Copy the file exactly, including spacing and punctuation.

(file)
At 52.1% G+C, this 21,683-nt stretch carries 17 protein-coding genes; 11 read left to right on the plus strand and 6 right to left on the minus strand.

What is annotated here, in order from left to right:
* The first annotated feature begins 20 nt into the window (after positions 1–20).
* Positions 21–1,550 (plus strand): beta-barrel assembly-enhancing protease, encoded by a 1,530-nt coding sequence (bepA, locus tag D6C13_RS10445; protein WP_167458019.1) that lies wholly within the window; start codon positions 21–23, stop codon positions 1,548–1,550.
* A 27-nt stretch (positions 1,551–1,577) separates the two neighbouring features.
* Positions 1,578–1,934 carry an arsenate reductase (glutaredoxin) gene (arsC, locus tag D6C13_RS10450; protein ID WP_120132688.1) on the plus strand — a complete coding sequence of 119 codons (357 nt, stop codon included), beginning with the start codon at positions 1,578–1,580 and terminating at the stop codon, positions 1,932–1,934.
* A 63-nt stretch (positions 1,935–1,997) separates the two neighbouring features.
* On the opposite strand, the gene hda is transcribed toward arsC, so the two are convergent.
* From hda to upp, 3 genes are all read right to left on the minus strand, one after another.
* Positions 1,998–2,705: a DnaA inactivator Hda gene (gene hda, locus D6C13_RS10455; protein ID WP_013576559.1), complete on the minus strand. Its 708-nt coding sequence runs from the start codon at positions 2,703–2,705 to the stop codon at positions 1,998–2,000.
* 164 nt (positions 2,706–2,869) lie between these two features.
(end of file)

At 52.1% G+C, this 21,683-nt stretch carries 17 protein-coding genes; 11 read left to right on the plus strand and 6 right to left on the minus strand.

What is annotated here, in order from left to right:
* The first annotated feature begins 20 nt into the window (after positions 1–20).
* Positions 21–1,550 (plus strand): beta-barrel assembly-enhancing protease, encoded by a 1,530-nt coding sequence (bepA, locus tag D6C13_RS10445; protein WP_167458019.1) that lies wholly within the window; start codon positions 21–23, stop codon positions 1,548–1,550.
* A 27-nt stretch (positions 1,551–1,577) separates the two neighbouring features.
* Positions 1,578–1,934 carry an arsenate reductase (glutaredoxin) gene (arsC, locus tag D6C13_RS10450; protein ID WP_120132688.1) on the plus strand — a complete coding sequence of 119 codons (357 nt, stop codon included), beginning with the start codon at positions 1,578–1,580 and terminating at the stop codon, positions 1,932–1,934.
* A 63-nt stretch (positions 1,935–1,997) separates the two neighbouring features.
* On the opposite strand, the gene hda is transcribed toward arsC, so the two are convergent.
* From hda to upp, 3 genes are all read right to left on the minus strand, one after another.
* Positions 1,998–2,705: a DnaA inactivator Hda gene (gene hda, locus D6C13_RS10455; protein ID WP_013576559.1), complete on the minus strand. Its 708-nt coding sequence runs from the start codon at positions 2,703–2,705 to the stop codon at positions 1,998–2,000.
* 164 nt (positions 2,706–2,869) lie between these two features.